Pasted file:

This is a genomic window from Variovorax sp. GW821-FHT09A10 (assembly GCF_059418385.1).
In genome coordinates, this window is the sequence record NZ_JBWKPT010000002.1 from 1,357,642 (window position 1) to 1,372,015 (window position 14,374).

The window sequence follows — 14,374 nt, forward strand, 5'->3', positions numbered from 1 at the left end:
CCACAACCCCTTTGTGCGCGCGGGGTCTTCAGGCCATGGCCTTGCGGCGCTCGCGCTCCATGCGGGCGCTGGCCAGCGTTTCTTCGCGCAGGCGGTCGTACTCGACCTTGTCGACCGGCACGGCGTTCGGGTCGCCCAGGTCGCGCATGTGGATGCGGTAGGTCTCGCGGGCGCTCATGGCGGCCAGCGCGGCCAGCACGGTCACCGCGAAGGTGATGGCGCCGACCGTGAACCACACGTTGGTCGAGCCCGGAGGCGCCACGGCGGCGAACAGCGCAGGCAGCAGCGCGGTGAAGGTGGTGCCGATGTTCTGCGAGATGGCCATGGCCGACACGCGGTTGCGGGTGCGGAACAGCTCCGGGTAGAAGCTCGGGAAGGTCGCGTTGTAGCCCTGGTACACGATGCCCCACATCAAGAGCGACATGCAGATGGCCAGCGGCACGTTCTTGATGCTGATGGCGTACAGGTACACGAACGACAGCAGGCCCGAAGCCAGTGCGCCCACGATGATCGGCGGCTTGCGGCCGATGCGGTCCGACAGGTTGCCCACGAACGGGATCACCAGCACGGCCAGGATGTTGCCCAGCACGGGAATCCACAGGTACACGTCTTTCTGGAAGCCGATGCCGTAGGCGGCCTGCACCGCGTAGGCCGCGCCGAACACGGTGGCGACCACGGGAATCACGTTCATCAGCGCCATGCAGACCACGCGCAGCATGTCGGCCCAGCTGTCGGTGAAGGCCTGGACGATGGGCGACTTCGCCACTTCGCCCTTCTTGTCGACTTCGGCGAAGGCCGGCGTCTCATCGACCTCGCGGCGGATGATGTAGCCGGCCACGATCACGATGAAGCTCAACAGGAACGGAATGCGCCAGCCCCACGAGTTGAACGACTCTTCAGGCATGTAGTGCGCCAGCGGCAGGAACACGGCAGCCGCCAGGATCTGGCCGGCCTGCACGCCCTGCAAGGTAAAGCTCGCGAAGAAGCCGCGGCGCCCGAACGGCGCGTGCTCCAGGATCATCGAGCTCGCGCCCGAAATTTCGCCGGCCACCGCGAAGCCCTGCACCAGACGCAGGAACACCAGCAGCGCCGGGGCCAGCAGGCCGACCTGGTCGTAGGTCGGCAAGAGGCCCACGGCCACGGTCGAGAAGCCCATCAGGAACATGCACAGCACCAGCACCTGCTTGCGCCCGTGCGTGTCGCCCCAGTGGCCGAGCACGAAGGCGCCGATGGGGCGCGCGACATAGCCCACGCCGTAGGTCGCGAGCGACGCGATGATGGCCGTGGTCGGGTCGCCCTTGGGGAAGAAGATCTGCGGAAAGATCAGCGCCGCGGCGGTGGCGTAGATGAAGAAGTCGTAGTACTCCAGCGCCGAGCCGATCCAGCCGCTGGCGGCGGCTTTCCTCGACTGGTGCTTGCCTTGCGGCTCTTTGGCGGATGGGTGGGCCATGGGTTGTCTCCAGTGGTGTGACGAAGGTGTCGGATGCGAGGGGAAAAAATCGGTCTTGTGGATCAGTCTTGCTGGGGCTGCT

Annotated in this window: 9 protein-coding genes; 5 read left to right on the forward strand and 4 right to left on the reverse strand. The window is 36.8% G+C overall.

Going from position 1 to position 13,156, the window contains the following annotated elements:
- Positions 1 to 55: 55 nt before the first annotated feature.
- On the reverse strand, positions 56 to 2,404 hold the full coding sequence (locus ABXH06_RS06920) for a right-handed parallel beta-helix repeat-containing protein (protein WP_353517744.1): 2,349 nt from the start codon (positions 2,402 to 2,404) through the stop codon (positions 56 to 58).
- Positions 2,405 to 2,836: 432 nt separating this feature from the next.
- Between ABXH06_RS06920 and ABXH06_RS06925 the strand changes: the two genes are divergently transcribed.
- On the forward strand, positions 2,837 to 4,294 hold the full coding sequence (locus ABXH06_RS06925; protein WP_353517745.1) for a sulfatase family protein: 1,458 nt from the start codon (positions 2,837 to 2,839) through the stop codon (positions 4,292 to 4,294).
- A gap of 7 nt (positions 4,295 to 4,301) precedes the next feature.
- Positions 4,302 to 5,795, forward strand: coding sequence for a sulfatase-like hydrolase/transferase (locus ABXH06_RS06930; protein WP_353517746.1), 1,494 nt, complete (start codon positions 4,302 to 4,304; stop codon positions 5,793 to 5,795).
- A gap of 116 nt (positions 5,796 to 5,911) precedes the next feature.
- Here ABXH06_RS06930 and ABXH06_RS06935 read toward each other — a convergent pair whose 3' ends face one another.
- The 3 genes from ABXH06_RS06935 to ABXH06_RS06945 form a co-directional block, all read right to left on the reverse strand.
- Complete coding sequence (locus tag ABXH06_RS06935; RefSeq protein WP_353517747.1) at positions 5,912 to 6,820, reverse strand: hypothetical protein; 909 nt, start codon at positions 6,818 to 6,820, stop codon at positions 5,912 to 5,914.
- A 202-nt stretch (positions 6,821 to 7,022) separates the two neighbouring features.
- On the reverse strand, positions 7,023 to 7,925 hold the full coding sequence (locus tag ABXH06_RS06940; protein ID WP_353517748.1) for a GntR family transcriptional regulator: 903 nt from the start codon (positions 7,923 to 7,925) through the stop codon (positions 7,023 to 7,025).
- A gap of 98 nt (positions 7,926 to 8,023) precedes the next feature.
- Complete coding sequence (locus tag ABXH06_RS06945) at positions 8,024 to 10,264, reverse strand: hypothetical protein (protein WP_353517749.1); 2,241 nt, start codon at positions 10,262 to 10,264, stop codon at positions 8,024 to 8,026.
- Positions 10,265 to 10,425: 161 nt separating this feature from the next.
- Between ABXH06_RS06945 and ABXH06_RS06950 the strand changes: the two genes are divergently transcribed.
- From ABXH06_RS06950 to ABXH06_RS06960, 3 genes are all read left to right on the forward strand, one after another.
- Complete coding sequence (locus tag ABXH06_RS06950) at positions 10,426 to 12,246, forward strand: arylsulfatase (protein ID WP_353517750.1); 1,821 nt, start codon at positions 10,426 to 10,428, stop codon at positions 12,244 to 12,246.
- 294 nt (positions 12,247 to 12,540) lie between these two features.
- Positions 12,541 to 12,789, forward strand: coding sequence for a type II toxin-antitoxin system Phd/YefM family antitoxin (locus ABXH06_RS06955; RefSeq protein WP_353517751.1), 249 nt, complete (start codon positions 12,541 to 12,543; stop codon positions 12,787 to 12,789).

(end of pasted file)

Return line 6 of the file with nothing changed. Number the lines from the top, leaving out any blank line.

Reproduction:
Going from position 1 to position 13,156, the window contains the following annotated elements: